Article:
00:02:03 Manny Medina: You know, the desire to build something greater than yourself has always been in either my DNA or my life experiences. I’m from Ecuador to begin with but, even in Ecuador, I was the child of an immigrant. My mom was Russian. My mom immigrated to Ecuador with my dad. My dad is Ecuadorian. I always felt a little bit out of place. But a little bit with a higher calling to do better for the sake of everybody else. Russia, as you know, at that time was a deep communist country, and my family was deeply socialist. I always knew that whatever I did, I didn’t have to do it for myself. I’d have to do it for a larger group of people. The benefit was you not only have to prove to me, but I have to prove to everybody. How do I raise people out of poverty? How do you educate the masses? How do you provide healthcare for a lot of people? I always had to live with those questions. How do you do what you do, but you do it for a lot of people, which is counterintuitive if you think about the entrepreneurial journey. Like a lot of people think that entrepreneurs are out to get rich. I was talking to another CEO, who’s been CEO several times, and he’s like, “I got four years to make eight figures, and then I do it again. I do it four times, and then I’ll retire. That’s my plan.” I’m like, “Okay, good plan. You’ll get rich with that plan.” I don’t have that plan. I have a plan of building something that is meaningful for a lot of people: ourselves, our customers, the community, and then leave that behind as a legacy. That’s my goal. It’s a different kind of motivation. That’s what my childhood has inspired me to do what I do right now.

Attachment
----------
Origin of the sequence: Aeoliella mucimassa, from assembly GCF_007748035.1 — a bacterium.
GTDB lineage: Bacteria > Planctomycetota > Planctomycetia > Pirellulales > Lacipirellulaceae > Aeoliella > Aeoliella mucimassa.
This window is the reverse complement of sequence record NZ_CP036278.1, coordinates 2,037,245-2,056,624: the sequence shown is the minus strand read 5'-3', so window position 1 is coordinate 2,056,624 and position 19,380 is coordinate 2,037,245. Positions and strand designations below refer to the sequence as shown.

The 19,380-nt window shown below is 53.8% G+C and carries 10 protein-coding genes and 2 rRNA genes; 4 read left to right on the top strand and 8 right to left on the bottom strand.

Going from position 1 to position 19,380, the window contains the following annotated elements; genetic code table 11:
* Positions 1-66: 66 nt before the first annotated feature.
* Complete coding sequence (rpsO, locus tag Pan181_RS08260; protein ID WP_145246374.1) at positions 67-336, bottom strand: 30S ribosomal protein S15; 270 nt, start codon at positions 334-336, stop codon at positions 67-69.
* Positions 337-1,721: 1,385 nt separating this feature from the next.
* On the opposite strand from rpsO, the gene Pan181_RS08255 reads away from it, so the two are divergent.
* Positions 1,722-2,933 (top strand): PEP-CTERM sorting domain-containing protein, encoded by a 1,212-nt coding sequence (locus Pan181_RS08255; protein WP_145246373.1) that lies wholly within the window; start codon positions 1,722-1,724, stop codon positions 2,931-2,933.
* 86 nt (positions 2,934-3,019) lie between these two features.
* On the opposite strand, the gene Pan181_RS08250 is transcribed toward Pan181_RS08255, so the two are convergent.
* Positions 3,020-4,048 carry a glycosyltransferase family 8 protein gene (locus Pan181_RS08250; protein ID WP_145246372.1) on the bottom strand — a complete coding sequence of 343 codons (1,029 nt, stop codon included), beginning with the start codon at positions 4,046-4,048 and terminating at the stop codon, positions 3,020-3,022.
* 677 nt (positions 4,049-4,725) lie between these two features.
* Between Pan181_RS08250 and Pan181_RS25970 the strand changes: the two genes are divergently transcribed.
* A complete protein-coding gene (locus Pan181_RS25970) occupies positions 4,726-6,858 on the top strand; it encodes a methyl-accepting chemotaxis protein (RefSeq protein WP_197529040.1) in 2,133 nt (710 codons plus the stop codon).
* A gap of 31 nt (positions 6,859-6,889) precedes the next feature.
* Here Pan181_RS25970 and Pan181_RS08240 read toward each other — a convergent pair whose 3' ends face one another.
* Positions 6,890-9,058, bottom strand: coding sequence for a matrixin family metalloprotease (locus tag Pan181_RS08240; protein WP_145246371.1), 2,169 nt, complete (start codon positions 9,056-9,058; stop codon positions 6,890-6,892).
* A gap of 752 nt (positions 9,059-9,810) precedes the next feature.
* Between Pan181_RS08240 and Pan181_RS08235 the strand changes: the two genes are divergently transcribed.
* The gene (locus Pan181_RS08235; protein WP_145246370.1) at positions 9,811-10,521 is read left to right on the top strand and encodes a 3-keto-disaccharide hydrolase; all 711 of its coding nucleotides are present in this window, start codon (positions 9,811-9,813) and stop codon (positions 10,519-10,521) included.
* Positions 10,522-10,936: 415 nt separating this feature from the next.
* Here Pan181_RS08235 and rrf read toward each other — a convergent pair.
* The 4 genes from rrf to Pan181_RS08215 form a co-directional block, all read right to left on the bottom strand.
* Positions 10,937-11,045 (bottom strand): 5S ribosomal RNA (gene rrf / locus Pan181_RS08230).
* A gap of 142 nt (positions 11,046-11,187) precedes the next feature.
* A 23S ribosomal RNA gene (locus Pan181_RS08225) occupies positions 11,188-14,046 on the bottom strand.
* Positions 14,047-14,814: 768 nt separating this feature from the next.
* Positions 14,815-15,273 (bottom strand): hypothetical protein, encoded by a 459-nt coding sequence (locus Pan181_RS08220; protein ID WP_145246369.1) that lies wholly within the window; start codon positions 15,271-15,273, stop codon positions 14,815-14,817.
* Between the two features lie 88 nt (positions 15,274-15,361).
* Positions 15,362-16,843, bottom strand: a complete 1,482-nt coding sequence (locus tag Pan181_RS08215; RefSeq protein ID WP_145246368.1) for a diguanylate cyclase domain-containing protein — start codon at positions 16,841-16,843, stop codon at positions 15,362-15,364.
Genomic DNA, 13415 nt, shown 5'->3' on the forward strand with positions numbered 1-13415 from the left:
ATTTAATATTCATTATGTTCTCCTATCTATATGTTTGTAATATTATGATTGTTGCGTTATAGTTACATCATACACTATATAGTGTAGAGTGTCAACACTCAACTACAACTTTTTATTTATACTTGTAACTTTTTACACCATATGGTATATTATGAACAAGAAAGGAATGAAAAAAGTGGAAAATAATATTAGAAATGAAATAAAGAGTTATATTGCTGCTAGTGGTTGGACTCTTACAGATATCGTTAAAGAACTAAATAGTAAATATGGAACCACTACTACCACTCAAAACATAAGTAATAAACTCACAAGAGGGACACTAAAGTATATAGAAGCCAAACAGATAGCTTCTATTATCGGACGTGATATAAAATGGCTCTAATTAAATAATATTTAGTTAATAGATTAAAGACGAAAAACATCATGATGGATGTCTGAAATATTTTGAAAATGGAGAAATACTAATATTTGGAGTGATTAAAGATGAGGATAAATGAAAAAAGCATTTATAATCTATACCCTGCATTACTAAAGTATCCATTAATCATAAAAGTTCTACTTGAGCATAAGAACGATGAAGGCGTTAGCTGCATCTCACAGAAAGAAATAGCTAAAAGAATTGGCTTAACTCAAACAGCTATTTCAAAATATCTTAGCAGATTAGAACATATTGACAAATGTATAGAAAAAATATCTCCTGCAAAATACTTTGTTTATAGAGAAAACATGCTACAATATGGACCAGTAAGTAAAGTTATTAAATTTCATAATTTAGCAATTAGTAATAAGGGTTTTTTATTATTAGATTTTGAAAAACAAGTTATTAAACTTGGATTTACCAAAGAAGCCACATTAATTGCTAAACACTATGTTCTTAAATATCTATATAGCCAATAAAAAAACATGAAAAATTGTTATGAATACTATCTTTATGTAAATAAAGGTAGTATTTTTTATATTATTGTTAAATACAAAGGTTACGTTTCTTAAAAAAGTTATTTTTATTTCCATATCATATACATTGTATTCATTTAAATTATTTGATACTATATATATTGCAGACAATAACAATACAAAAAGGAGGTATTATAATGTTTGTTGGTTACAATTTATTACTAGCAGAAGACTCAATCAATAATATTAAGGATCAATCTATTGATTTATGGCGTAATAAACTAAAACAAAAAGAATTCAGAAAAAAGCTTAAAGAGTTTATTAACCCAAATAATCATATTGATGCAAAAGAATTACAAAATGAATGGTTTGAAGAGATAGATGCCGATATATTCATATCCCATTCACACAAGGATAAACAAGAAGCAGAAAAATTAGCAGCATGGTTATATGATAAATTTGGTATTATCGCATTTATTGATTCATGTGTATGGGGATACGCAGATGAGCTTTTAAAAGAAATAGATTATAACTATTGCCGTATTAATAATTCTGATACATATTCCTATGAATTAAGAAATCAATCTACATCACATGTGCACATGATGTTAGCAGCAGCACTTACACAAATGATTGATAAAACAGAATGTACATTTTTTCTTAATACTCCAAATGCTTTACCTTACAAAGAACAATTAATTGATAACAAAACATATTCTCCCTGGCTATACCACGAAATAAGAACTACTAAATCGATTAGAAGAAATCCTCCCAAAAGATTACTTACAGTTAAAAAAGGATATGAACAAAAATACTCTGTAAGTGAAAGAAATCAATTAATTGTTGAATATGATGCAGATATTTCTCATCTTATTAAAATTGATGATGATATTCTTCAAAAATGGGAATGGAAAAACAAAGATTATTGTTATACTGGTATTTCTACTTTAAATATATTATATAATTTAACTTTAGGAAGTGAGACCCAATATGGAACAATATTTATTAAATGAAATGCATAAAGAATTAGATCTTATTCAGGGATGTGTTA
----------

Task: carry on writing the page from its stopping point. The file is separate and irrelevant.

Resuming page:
00:03:49 Male Voice 1: Awesome. You were in Ecuador, and your parents wanted you to become engineer. You wanted to be an economist, right?
00:03:56 Manny Medina: Yeah, it’s funny you remember that. Not a lot people know that.
00:03:59 Male Voice 1: Yeah, absolutely. I read somewhere that your parents were not on board for you to be moving to the States --
00:04:05 Manny Medina: -- Correct.
00:04:06 Male Voice 1: -- and specifically your dad. What was it that they wanted you to do, and what was going through your head at that time?
00:04:13 Manny Medina: I went to high school in Ecuador in six years, unlike here which is only three. So high school in Ecuador is kind of like from the age of 12 all the way to the age of 18. I went to a German school in Ecuador. My parents were hoping that I would continue moving on to Germany. That I would study in Eastern Germany, because that’s the communist part of Germany, and become an engineer just like my dad was and my aunt. I was going on that path, but then the Wall fell. Eastern Germany stopped being Eastern Germany and it sort of went into this turmoil. And then we’re like, all right, what are you going to do? I started school in Ecuador, and they were like, “Well, you can finish it here and then you go to Europe.” And I’m like, “I don’t know anything about Europe.” It wasn’t a place where I grew up. All the movies come from the US. All the technology started coming from the US. All the software technologies that I’m in love with that I’m buying at that point, like Microsoft and IBM, etc., are US companies. I hated the prospect of -- You know, when you graduate as a software engineer in Ecuador, you end up maintaining somebody else’s software, right? You end up working on the support team in country at Oracle or whatever. I’m like, that’s the last thing I want to do. I want to write the software that people obtain. That shortens the list very significantly to the US. So that was my pitch to my parents. I want to be in software, and I want to be where software is made. All the software at that point was made in the US.